>>
File: yui.png (471 KB, 1045x800)
471 KB
471 KB PNG
>>1810740
To get the fuck out of California? Yeah, definitely.
>>
>>1828611
t."the bay bridge will only cost $250m guys"
>>
>>1828852
>Just notice how most developing countries, 'despite' low labor costs, aren't spamming public works.
Except like, every east asian country that has even a sliver of a manufacturing industry.
Labor costs are relative too, btw
>>
>>1829010
>Except like, every east asian country that has even a sliver of a manufacturing industry.
Only the Asian Tigers, Japan, and China, all of whom have/had an investment-driven growth strategy.
Even Vietnam, darling of FDI, goes at a slow pace and needs foreign involvement to get major projects done. Hanoi and HCMC metros, for example, rely heavily on ODA and direct international involvement in planning and construction.
>>
>>1828852 read >>1828516
>>
>>1828516
No retard you'd need to go back to the 40s and 50s when private land ownership had less say thanks to development projects.
>>
>>1829225
maybe CAHSR can finally happen once the boomer nimbyniggers die
>>
>>1829226
No believe it or not people enjoy having property rights (urbanites aren't really people)
>>
Yes. The project has faced alot of problems but now its been back on track, and when completed it's going to be very remoralizing to train nerds, and when it starts up and is a success even though faggots like to say it's gonna bring people to nowhere it really isn't, Switzerland and other places in Europe, put these trains in much smaller less populated areas and still have success.
>>
>>1829235
Faggot, they ruin these projects even when they aren't even on their property, suck dicks dumbass
>>
>>1828432
Airport travel sucks faggot.. TSA nigga shit, long lift off, majority shit service, no leg room, not as scenic for a good majority of the ride, costs more typically.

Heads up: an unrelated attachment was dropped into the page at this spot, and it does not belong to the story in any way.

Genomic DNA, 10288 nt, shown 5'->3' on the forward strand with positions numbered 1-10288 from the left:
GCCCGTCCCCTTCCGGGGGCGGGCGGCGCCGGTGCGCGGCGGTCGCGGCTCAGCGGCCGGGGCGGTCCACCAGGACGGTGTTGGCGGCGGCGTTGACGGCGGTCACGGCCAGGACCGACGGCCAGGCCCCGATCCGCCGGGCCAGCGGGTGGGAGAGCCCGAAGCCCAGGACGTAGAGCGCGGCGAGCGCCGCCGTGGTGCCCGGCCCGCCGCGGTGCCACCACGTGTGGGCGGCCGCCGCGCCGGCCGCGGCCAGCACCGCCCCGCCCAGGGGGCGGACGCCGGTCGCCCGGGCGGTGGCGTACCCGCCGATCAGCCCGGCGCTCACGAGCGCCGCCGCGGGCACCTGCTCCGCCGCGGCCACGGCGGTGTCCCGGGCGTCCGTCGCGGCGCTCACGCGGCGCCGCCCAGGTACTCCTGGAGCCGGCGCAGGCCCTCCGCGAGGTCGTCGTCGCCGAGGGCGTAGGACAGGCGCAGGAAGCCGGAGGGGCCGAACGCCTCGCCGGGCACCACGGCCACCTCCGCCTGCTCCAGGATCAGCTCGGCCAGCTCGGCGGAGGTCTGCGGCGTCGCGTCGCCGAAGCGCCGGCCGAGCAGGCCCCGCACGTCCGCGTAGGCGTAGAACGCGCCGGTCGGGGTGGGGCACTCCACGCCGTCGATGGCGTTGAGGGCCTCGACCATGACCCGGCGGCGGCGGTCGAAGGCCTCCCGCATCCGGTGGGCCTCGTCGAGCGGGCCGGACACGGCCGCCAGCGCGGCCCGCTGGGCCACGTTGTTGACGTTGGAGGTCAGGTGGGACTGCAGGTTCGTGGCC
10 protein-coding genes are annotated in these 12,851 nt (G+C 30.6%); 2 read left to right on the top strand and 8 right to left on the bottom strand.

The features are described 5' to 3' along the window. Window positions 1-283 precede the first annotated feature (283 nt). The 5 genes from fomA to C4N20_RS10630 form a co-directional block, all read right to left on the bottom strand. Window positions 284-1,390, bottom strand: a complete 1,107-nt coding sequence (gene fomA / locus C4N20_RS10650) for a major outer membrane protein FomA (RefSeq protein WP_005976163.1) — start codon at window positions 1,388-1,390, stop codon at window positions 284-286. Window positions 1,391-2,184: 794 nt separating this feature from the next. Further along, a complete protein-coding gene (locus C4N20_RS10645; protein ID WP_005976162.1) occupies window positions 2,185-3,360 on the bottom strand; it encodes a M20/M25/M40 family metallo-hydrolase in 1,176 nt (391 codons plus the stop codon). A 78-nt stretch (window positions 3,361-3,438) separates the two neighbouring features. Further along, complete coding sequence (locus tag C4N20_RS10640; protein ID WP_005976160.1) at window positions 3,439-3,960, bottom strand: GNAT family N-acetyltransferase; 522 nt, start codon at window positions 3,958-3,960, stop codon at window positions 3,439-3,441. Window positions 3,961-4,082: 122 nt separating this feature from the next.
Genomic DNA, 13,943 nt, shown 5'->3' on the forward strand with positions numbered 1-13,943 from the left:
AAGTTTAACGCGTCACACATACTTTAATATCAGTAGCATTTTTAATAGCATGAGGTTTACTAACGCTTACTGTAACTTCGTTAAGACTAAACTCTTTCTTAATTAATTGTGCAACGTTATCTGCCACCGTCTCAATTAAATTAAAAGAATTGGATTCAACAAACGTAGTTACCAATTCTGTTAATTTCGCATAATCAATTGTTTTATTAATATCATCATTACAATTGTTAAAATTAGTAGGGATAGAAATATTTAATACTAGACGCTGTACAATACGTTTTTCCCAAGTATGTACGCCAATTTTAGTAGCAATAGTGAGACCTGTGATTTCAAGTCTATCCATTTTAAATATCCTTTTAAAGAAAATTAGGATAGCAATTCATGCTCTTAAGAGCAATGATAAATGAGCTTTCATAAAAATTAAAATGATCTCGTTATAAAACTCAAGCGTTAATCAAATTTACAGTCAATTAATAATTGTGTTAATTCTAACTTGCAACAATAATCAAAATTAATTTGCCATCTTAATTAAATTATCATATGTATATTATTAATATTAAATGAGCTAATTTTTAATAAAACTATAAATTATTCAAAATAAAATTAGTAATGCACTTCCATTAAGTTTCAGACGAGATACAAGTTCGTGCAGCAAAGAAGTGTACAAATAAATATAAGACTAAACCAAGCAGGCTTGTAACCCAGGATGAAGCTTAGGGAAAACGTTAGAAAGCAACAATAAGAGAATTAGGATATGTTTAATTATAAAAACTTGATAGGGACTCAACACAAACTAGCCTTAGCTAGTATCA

>>
>>1810740
yes, i don't want to drive 4-6 hours to get to la and no matter how bloated costs get i'll take the train anyday over a potentially fatal drive
>>
>>1828410
>The USA and really all western countries should have Dubai-style contracts for poor third worldies to come over in droves (in camps away from the locals of course) and work for just above their local wages on 5 year visas.
This. They already have that in agriculture so why the fuck not in construction?
>but muh ethics
Those are jobs, and by the standards of their countries, those are great paying jobs. Everyone wins.
>>
>>1828418
>In my life I've never met anyone who would look at a North Korean and not immediately help them escape, just the thought that someone in the west not only uses their labour but also plays the role of slave owner is just insane to me.
Why? There are plenty of north koreans in Russia in the Far East. They are not slaves, they actually open businesses here on the side - DPRK government doesn't care as long as they pay their percentage. Noticeable diaspora and DPRK state and family connections help with that a lot. Dollar is pretty much legal in DPRK and they have legal private business there in the form of government sub-contracts, and the flow of cash from abroad helps with them a lot. So noone is helping them escape because they are not escaping anything, they come for opportunity.
>>
File: black_budget.jpg (10 KB, 259x194)
10 KB
10 KB JPG
it's worth it to those in power to grow their budgets and establish consensus over the direction of public sector growth
>>
>>1834876
every dollar spent on military black projects is a dollar not spent on welfare for niggers
>>
>>1811021
Unfortunately, the Central Valley is too fucking flat, so its unironically cheaper to build a viaduct instead of trucking in enough dirt from 100 mi away to build an embankment.
>>
>>1811904
>>1811918
To wit, the Orlando-Cocoa section is new track.
>>
we need more niggers and spics in every square inch of california, bring it on
>>
>>1811021
I think those are only for rail/freeway overpasses. It doesn't make the final route any less autistic though.
>>
>>1828418
It was also revealed that North Koreans bribe officials to get sent to work colonies abroad because even one posting abroad will give them enough hard currency to establish some black market business for their family back home, especially if they can work on their own in addition to their assigned work (obviously by bribing their supervisors).



Delete Post: [File Only] Style:
[Disable Mobile View / Use Desktop Site]

[Enable Mobile View / Use Mobile Site]

All trademarks and copyrights on this page are owned by their respective parties. Images uploaded are the responsibility of the Poster. Comments are owned by the Poster.